This is protected by the red, the black, and the green
With they key! SISSIES!
Props to blackperson for her brilliant Stop the Madness Campaign where I picked up this nifty icon.
After listening to those old EPMD, Brand Nubian, and X-clan records that I bought last week I couldn't agree more. Ever since the rise of gangster rap in the 90's, I've increasingly been dismayed with what passes for hip-hop these days. I was thinking about this as I was listening to those records this past week. I really enjoyed the music of the hip-hop community back in the late 80's and early 90's, a good deal of them from the Five Percent Nation Of Islam school of politics and religion. (Boogie Down Productions, Public Enemy, Poor Righteous Teachers, Eric B and Rakim, MC Lyte, A Tribe Called Quest, De La Soul). While I don't always identify with their politics, nor their oft militant persuasion, I loved the way they approached their sound and the skill with which they manipulated language and audio samples. By having their identity wrapped up in the role of teacher, the lyrics tended to be very astute and they took the possibilities of rhyming structures to levels that hadn't been dreamed of yet. I can remember the first time I head PRT's "Holy Intellect" and remember just being blown away by not only the lyrical structure, but the rate at which it was rattled off.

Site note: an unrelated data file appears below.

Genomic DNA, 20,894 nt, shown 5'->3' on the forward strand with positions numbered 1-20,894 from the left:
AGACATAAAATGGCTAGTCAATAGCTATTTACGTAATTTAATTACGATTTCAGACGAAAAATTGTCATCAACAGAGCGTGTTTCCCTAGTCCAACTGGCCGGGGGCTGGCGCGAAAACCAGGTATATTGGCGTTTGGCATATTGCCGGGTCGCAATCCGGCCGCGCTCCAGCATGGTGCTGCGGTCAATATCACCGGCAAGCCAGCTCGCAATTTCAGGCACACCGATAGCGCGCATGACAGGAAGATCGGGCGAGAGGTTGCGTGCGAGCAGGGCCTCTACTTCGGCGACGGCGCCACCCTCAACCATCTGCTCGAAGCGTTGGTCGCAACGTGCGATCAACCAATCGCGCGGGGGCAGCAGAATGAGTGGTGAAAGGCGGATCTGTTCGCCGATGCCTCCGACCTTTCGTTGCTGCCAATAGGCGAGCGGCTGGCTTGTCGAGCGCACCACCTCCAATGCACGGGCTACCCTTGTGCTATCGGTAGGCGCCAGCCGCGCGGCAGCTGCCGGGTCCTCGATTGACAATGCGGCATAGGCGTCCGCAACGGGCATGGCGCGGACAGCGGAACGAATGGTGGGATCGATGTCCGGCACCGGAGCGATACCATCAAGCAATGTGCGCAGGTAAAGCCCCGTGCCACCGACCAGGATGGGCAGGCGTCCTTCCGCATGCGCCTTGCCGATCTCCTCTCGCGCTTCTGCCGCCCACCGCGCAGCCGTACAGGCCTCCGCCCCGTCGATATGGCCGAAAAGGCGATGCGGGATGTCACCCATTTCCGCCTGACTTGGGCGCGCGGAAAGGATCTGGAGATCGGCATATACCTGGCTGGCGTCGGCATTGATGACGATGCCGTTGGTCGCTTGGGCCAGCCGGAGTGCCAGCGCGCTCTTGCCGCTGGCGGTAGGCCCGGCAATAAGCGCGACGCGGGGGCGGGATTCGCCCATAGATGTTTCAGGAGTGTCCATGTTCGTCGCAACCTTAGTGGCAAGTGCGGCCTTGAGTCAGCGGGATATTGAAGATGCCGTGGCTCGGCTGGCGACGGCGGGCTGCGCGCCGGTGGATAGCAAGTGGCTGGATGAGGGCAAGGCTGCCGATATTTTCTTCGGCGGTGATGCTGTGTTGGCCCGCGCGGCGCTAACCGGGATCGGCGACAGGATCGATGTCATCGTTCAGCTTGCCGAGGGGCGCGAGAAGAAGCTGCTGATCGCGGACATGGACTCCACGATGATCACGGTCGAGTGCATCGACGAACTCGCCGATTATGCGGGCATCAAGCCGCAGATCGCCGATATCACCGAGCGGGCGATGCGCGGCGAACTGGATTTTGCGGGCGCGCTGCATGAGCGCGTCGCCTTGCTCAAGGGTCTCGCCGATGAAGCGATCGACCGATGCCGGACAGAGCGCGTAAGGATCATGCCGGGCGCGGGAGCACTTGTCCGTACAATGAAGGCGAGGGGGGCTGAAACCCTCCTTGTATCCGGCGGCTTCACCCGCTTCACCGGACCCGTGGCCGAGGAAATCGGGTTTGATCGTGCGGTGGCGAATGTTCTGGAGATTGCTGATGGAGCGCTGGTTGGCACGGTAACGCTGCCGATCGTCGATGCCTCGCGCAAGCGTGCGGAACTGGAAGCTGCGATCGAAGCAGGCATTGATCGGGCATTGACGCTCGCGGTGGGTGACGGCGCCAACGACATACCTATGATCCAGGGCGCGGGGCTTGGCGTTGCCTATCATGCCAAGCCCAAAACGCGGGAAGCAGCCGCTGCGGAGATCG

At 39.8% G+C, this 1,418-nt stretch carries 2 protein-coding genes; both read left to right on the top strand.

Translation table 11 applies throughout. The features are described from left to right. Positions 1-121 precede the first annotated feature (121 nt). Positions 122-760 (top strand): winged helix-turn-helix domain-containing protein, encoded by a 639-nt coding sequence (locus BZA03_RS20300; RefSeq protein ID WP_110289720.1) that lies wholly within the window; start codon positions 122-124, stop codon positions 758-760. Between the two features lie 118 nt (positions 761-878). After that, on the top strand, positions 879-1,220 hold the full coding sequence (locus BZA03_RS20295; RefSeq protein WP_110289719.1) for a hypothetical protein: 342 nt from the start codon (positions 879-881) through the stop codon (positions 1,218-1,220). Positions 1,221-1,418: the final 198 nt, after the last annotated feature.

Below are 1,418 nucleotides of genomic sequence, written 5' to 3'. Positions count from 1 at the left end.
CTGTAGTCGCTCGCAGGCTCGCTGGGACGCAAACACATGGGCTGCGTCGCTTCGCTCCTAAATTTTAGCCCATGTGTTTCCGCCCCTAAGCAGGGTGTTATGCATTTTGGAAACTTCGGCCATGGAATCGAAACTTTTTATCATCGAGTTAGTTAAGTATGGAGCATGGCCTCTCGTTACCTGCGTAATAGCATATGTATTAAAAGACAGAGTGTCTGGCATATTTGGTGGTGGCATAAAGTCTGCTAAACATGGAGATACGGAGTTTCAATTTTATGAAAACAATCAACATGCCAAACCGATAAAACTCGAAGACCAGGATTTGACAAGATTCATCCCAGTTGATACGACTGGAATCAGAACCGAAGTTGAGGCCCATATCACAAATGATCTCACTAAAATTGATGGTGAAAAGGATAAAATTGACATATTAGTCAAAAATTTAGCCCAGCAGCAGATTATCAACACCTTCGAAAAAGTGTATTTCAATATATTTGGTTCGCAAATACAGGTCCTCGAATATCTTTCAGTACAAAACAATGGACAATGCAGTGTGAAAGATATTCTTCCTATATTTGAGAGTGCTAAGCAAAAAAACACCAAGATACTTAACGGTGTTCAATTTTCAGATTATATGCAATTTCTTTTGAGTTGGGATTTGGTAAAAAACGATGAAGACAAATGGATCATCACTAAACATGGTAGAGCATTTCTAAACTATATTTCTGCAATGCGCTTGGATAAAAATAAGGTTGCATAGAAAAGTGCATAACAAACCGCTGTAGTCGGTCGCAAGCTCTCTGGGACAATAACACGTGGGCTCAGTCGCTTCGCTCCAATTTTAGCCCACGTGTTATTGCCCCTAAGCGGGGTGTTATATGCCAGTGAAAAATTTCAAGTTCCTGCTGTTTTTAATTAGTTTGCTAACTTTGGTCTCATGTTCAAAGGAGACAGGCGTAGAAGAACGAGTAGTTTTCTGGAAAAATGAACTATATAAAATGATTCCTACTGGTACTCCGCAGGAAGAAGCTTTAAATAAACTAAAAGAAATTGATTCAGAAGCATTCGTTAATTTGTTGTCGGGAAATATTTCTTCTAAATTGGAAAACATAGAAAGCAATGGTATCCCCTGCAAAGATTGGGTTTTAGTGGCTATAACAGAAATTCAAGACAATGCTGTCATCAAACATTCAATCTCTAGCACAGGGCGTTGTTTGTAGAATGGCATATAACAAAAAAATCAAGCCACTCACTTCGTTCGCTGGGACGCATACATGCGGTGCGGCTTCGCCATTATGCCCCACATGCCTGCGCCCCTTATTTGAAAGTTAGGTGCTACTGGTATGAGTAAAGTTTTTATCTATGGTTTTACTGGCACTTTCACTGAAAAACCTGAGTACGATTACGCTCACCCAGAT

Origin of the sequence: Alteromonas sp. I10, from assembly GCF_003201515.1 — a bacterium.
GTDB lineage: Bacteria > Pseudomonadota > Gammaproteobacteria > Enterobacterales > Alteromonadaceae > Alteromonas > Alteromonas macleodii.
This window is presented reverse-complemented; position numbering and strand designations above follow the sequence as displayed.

Paris... anyone remember him?
P-dog, back to break 'em off somethin'
And never frontin' 'cause the rhymes keep comin'
Like lotto 'cause I'm in it to win it, I never lose
Never singin' but swingin' and bringin' nothin' but bad news
or Das Efx?
Bum stiggedy bum stiggedy bum, hon,
I got the old pa-rum-pum-pum-pum
But I can fe-fi-fo-fum, diddly-bum, here I come
So peter piper, I’m hyper than pinochio’s nose
I’m the supercalafragilistic tic-tac pro
Yeah, somebody Stop the Madness... and bring back the real hip-hop.